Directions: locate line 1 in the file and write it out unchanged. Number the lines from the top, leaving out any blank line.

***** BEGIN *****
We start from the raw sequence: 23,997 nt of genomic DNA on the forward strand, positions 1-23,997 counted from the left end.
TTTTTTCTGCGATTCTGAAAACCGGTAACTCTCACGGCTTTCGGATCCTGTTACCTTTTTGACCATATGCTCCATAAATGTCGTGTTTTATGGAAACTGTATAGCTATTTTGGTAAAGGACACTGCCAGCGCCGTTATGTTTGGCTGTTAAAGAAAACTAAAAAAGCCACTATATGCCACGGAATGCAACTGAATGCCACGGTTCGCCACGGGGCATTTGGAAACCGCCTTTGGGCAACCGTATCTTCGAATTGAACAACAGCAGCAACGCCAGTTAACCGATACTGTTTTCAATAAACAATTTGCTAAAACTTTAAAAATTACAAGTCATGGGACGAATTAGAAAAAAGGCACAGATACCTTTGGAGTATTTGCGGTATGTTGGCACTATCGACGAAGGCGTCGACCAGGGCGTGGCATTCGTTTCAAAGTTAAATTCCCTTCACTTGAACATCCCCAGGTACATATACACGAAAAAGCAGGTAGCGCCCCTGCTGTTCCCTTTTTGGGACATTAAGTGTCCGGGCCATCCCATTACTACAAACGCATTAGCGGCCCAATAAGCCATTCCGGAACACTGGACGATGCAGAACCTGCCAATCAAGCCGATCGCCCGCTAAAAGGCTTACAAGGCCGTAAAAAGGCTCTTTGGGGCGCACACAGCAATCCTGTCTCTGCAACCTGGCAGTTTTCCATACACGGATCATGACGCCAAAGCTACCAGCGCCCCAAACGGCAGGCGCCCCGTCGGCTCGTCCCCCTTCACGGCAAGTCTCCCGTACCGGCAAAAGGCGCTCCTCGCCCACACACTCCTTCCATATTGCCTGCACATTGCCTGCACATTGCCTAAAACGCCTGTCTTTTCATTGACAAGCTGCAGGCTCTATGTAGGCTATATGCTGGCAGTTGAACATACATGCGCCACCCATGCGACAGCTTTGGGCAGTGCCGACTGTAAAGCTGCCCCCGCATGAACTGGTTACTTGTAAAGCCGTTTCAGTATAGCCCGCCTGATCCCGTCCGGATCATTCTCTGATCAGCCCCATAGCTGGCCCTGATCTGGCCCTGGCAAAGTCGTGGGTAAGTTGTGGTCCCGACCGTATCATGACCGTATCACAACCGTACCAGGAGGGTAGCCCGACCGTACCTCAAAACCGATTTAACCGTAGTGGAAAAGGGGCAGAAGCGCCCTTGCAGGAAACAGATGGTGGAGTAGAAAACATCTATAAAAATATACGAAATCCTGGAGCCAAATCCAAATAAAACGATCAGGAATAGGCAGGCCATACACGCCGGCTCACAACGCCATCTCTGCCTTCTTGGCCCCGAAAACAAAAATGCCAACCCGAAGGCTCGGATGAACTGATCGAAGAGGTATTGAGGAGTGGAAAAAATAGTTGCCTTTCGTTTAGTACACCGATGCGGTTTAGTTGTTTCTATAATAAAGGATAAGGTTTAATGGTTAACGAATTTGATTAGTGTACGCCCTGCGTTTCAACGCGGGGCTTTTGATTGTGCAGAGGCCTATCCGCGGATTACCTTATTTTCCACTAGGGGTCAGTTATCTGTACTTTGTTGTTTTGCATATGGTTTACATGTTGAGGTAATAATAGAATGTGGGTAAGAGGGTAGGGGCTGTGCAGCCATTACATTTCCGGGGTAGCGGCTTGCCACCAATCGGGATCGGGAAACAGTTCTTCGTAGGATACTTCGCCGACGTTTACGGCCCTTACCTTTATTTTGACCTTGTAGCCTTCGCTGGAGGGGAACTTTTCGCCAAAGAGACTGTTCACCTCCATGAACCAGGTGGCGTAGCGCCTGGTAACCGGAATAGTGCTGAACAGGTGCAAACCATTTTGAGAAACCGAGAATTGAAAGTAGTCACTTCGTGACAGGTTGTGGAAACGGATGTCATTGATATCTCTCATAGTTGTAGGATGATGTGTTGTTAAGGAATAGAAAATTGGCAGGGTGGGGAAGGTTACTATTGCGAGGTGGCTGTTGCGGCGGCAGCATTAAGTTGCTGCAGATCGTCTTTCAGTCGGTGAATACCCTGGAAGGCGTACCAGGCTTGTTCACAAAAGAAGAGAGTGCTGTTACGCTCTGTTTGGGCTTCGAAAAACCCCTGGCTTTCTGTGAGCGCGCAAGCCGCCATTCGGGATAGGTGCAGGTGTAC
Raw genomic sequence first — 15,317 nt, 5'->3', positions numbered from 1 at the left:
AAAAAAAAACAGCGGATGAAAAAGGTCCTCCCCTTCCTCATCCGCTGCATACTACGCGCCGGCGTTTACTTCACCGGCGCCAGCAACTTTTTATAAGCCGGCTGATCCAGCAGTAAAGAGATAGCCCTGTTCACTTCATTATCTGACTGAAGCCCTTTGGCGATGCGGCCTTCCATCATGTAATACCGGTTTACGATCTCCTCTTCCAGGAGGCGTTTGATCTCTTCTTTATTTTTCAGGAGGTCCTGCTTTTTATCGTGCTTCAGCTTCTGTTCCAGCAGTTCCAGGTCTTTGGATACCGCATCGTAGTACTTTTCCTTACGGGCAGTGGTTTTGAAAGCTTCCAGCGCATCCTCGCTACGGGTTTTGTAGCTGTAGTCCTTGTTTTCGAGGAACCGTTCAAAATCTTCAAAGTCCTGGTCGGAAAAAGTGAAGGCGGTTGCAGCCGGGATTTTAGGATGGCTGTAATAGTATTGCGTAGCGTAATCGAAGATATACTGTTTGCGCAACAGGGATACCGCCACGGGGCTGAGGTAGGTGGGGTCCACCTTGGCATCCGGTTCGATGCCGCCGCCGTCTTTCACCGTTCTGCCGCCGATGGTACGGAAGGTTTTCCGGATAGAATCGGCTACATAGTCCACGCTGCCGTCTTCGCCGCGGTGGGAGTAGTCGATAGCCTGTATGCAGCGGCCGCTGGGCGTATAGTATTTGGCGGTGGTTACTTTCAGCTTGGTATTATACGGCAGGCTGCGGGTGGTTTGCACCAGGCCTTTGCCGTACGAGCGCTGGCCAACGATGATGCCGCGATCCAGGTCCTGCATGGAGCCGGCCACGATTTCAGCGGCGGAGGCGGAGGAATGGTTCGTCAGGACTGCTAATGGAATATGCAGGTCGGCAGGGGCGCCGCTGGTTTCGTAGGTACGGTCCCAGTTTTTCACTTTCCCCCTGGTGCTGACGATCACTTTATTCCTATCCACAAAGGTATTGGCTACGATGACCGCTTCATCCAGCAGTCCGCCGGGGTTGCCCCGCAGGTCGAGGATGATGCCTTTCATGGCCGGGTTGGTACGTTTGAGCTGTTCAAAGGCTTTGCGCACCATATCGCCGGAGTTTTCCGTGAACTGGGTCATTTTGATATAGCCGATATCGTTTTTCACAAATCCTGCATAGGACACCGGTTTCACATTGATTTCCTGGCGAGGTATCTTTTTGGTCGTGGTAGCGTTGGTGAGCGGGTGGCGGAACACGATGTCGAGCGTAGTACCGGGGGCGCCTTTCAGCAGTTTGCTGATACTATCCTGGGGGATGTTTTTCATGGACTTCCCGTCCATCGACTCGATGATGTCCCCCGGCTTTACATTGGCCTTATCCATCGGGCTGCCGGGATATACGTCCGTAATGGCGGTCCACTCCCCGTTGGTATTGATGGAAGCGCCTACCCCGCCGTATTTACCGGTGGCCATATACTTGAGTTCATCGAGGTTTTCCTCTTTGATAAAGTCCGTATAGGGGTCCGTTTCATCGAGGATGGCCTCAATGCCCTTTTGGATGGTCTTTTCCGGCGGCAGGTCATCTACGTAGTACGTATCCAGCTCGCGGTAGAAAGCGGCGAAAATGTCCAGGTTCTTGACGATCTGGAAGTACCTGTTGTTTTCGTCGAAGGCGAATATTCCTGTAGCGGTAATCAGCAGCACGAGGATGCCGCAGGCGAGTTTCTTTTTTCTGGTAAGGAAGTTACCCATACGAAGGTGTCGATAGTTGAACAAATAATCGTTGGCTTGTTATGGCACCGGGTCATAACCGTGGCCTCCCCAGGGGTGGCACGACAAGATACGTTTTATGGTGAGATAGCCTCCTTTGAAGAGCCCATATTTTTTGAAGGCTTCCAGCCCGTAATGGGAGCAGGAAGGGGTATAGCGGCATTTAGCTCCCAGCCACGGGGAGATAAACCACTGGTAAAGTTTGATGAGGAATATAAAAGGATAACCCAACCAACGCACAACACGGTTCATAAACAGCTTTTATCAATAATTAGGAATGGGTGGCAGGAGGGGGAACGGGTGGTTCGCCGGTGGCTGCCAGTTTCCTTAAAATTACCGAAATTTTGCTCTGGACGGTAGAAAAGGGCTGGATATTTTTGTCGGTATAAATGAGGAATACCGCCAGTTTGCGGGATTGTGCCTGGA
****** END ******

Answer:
We start from the raw sequence: 23,997 nt of genomic DNA on the forward strand, positions 1-23,997 counted from the left end.